Since 2005 Josh Pyke has been a constant on the Australian music horizon through his work releasing albums, co-writing with other artists, and doing everything in his power to mentor young musicians in their early years. This year has seen Josh cross one of his all time goals off his list- arrange and perform a selection of his songs with an orchestra (the Sydney Symphony Orchestra at the Opera House no less), so the knowledge that, in the 18 months since his last album release, he has also made time to tour the country three times, award this year’s Josh Pyke Partnership recipient and record fifth album But For All These Shrinking Hearts, is pretty mind blowing.
Many would say this is the album they have been waiting for from Pyke, and by his own admission it is the start of a new chapter in his music, this even evident in Jefferton James’ album artwork and Pyke’s lyricism.
I just wanted everything about this record to be the beginning of the next phase. I said on the last album it felt like the end of one phase and the beginning of another and I still feel I want to push that. I think sonically this album is a bit different, it still sounds like me but I think it’s developed, and I just wanted the artwork to be something new… so it was just a conscious decision to take a step in a new direction and tell a different story.
Kicking off with what Pyke describes as “probably one of [his] favourite songs,” ‘Book Of Revelations’ has a gloomy, depressive feel about it that the musician says is reflective of himself; “even when I’m in a situation where I’m resigned to the situation, I can’t help but getting in there and having the last word. When it says ‘don’t let me down easy or in pieces, I can take it all at once,’ it was like ‘fuck, if you’re going to do this, just do it so we can move on and I can get on with things.’ I’m a bit like that.” Pyke drummed on the song too, which is a first for the singer and somewhat unplanned; “we redid the drums completely and it just didn’t have the same kind of lazy, slightly slackerish feel that my take did because I’m not a very good drummer.”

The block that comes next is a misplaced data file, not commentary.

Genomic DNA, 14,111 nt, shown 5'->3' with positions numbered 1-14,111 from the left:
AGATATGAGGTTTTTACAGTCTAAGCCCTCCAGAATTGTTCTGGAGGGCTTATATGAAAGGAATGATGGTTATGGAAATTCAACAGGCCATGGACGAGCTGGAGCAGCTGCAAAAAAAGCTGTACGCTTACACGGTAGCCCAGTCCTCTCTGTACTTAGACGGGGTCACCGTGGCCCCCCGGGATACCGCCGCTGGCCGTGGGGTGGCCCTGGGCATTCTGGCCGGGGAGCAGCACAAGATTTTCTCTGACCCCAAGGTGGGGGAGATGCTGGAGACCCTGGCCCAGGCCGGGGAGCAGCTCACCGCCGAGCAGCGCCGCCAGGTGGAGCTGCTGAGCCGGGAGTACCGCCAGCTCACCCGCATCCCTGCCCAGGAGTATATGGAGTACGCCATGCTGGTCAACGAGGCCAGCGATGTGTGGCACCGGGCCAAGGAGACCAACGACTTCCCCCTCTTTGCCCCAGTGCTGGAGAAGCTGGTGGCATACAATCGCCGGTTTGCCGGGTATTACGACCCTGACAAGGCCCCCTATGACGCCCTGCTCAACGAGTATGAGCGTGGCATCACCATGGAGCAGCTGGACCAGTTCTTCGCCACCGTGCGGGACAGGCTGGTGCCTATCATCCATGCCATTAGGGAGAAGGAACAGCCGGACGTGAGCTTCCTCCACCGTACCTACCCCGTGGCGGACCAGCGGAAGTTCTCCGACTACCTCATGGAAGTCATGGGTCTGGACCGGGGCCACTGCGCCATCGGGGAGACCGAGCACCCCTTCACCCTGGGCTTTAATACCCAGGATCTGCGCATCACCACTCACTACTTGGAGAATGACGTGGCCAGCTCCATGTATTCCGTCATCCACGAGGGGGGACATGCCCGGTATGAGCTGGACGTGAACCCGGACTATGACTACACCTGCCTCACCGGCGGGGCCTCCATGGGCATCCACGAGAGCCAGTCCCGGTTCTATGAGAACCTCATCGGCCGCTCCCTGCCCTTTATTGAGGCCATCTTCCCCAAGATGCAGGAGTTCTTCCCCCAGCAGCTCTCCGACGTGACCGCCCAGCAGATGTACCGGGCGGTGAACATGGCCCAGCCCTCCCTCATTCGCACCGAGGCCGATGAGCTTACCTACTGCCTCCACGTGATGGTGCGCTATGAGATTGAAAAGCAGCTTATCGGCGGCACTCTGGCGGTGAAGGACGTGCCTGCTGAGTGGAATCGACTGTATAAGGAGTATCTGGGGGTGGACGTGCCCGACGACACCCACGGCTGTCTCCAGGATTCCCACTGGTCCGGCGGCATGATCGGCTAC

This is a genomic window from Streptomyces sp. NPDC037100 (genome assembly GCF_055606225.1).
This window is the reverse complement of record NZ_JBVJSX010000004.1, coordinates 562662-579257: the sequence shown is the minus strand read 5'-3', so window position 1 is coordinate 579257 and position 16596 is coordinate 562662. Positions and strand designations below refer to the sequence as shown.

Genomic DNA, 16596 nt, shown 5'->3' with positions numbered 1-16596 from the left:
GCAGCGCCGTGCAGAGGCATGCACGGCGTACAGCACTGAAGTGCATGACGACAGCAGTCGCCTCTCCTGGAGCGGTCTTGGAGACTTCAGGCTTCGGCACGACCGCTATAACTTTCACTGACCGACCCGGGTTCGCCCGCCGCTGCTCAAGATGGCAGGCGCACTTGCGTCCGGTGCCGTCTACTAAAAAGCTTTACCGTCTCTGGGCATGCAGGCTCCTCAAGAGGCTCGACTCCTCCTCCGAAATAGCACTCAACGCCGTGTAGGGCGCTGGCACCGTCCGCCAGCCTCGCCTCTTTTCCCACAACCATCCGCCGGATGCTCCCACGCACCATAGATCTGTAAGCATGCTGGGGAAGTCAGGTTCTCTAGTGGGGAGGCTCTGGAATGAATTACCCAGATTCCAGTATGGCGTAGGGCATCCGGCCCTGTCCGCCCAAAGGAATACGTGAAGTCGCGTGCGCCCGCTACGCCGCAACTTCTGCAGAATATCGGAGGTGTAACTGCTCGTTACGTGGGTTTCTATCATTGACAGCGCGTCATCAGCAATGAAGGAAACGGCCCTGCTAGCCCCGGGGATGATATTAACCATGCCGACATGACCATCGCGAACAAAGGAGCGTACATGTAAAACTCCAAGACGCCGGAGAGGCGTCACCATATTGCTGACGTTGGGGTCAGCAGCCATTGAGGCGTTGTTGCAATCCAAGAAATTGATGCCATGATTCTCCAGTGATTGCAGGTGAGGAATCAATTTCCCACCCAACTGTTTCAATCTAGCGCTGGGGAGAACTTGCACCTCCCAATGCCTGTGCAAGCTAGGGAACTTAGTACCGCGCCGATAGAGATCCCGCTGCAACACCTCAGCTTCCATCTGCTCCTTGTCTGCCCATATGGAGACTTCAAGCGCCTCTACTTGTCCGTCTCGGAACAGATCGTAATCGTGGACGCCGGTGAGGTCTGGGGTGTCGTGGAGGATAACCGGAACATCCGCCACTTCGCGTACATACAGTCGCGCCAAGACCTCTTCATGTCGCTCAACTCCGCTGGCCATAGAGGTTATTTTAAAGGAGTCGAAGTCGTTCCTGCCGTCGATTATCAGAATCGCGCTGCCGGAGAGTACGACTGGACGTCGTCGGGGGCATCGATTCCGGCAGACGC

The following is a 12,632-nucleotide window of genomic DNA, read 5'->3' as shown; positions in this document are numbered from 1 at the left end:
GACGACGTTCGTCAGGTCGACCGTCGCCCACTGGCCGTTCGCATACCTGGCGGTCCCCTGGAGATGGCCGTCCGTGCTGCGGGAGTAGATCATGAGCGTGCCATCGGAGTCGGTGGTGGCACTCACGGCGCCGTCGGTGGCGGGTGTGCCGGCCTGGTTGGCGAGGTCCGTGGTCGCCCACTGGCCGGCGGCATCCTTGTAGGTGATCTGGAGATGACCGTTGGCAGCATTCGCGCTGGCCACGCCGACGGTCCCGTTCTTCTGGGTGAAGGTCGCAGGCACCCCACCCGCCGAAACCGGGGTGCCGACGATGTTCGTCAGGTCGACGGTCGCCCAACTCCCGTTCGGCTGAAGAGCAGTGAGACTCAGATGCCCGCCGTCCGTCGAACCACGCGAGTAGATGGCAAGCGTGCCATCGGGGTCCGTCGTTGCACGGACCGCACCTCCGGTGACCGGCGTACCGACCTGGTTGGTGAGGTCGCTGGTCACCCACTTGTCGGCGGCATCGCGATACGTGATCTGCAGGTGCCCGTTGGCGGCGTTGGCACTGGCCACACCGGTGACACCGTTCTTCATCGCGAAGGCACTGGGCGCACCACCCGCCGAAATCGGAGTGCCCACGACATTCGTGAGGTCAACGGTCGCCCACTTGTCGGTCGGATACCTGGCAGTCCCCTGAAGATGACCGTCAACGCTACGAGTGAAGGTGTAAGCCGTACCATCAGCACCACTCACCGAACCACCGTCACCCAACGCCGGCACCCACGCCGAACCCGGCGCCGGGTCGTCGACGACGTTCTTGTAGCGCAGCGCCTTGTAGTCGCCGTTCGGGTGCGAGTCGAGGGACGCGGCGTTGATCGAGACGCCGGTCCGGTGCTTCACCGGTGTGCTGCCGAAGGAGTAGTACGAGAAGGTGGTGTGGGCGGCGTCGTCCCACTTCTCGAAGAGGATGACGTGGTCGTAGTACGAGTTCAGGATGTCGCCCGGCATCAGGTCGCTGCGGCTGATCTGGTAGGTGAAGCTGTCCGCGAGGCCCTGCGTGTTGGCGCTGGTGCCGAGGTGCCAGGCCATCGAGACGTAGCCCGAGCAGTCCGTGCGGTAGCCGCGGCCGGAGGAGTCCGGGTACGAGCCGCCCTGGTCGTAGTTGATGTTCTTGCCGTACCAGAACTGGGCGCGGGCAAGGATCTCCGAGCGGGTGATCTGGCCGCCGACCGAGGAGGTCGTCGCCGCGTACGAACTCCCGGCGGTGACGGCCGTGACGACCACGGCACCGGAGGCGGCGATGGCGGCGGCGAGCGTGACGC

Something that hasn’t changed in this new chapter is Pyke’s work with artist Jefferton James. Our first taste of Pyke’s fifth record was the social media release of their video for ‘There’s A Line’, featuring the musician himself exploring a ghost town.
It’s like any relationship when you’re both trying to express your creative voice, so there’s always this kind of push and pull… with the clip for There’s A Line we were editing up until literally the last half hour before it went live. I was there, we were shooting it together and I knew the shots he had access to and I just felt like the story wasn’t being told in the way I wanted it to. So I kept pushing him for extra shots and he’s amazing, he took it all on board. Then there was some stuff where he was like “yeah, this is just not working,” and I’d say “okay, I trust you.”
‘There’s A Line’ is certainly a highpoint of the record. Very much about telling a story, the track is probably Pyke’s furthest reach from his folksy singer-songwriter beginnings. The video appeared as if from nowhere for fans, despite Pyke admitting it was one of the longest recorded processes he’d ever experienced, and fitting it all around his work with the Sydney Symphony Orchestra (and more recently the West Australian Symphony Orchestra).
The thing with the SSO was we just had to do it when they were available. We were already planning to do the album before the SSO thing for confirmed, so we just had to slot that in and just do it basically, because at the end of the day that’s an opportunity I was excited about. I was prepared to do whatever to make that work.
Working with the SSO has also opened Pyke up to a whole new set of possibilities, both in terms of recording and touring his music. While previous tracks have featured string arrangements, the frequency definitely increases with his fifth release, and the possibilities of touring with a string quartet and the like become more and more realistic. Aided in these arrangements by Roscoe James Irwin, Pyke found himself more open to letting others take some creative control, to which he credits his work with the Orchestra as a major influencer. On the opposite side of the coin, the Sydneysider has become very conscious of other influencers changing the way he goes about songwriting.
I try pretty hard to not let technology influence how I write song, because it’s always that old campfire test of I like to be able to play around a campfire and still have the same impact. But I think in terms of rhythmic things probably, even in ‘Late Night Driving’, which is a really stripped back song, we included a little loop. It was just me plucking the electric guitar strings, and it became like a drum loop… but I think more than influencing me, I probably try to make it not influence me.
Josh Pyke in Geelong.
Hearing But For All These Shrinking Hearts live will be an interesting experience. The way in which Pyke chooses to incorporate his looping pedal and stompbox combination consistently helps build his tracks at solo live shows, and his adaptation of the newer tracks will be on show next year- “that’s going to be a bit different to what I’ve done in the past, so that’s something to look forward to.”
But For All These Shrinking Hearts is out July 31st.